Visually delicious. How else to describe as happy a show of food-oriented art as "Selections From the Campbell Museum Collection," which opened at the Baltimore Museum of Art yesterday.
You guessed it: The Campbell of the title is the Campbell Soup Co., which for the past quarter of a century has been collecting soup tureens and related objects (bowls, plates, spoons). The museum is in Camden, N.J., and its traveling show of selections has been to about 80 places including the Victoria and Albert Museum in London, the Smithsonian in Washington and, yes, the BMA about 20 years ago. But most of the objects were different, and when objects are as good to look at as these, a visit every 20 years is not too often.
The 18th century was a magnificent age of decorative arts, and the collection is drawn almost entirely from that period. The pieces are mainly rococo and neoclassical in style. They come from about 20 countries and are made of silver and various ceramics including faience and porcelain. A number of them have important provenances, and many are quite spectacular.
There is, for instance, the silver tureen made in 1766 in St. Petersburg for Catherine the Great. Fashioned more or less in the form of a ship, it has dolphin feet, the lower part of the body simulates planking, there are portholes with guns in them along the sides, the handles are anchors, and the cover (or in this case the "deck") is topped by a capstan handle with ropes of silver -- of course -- extending to the deck.
It may be the most unusual of all the tureens on display, but is neither the most beautiful nor the most fun. The fun award has to go to the figural tureens as a group -- tureens in the shape of a crouching rabbit (England, 1755); a huge, fat turkey cock with spreading tail (France, about 1755); a proud rooster (France, about 1760); and a barrel full of fish (Portugal, about 1770), among others. The rabbit, by the way, is one of only seven such rabbit tureens made in Chelsea and known to survive; Aristotle Onassis gave his wife Jacqueline Kennedy Onassis one of the others as a wedding present. They're that rare.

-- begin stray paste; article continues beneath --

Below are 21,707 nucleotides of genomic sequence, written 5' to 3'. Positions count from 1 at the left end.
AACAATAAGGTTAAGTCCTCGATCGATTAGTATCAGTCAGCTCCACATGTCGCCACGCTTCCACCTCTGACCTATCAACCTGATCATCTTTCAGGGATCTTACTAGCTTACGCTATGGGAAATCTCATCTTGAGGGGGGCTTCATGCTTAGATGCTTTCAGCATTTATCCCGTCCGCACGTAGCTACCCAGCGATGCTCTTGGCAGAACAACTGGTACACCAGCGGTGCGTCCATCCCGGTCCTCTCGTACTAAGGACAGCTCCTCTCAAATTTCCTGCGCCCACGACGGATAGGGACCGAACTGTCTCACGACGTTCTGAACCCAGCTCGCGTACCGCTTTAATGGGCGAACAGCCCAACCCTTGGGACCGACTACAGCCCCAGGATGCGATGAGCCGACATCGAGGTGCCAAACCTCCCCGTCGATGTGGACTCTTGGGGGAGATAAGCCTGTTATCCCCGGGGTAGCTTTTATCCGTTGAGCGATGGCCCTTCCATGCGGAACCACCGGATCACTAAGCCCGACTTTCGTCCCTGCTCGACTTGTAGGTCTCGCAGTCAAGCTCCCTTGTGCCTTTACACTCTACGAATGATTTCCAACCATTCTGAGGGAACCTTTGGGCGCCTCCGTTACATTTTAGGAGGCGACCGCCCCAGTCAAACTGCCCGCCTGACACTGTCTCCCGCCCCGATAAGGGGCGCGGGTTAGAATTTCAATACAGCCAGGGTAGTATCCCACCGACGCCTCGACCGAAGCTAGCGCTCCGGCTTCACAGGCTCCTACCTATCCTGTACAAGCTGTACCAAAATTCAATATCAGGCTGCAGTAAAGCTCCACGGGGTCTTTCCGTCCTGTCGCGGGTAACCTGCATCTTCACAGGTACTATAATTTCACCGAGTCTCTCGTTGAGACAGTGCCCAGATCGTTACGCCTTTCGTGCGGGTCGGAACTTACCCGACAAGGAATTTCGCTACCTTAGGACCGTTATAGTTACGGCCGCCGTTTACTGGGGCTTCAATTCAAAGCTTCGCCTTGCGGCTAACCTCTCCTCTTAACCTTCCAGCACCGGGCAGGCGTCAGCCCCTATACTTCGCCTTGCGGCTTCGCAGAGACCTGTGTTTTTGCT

One can make an entrancing study of the tureens' finials (or handles on the lids) alone. Among them are a lobster (on an English silver tureen of 1746-1747), an artichoke (England 1754-1755), a piece of cauliflower (Germany, about 1770), a sheep (Spain, about 1730), a stag (United States, about 1840). Sometimes the finials and other decoration indicated what kind of soup (or stew) the tureen was intended to contain, but not always, or else we would not have a seated figure of Hercules atop an Italian tureen (about 1788).
And the most beautiful of all? It is far from the fanciest, but to these eyes it is a neoclassical tureen with elegantly simple lines, made in London in 1795-1796 by Robert Makepiece. Fortunately, the BMA owns a tureen very much like it, made in Maryland in the same period.
The only problem with this show is that there isn't more of it; the Campbell museum sent a larger selection, including 10 more tureens, but the BMA didn't have room for them. Pity.
The show runs through May 10 at the Baltimore Museum of Art, Art Museum Drive near Charles and 31st streets. Call (410) 396-7100.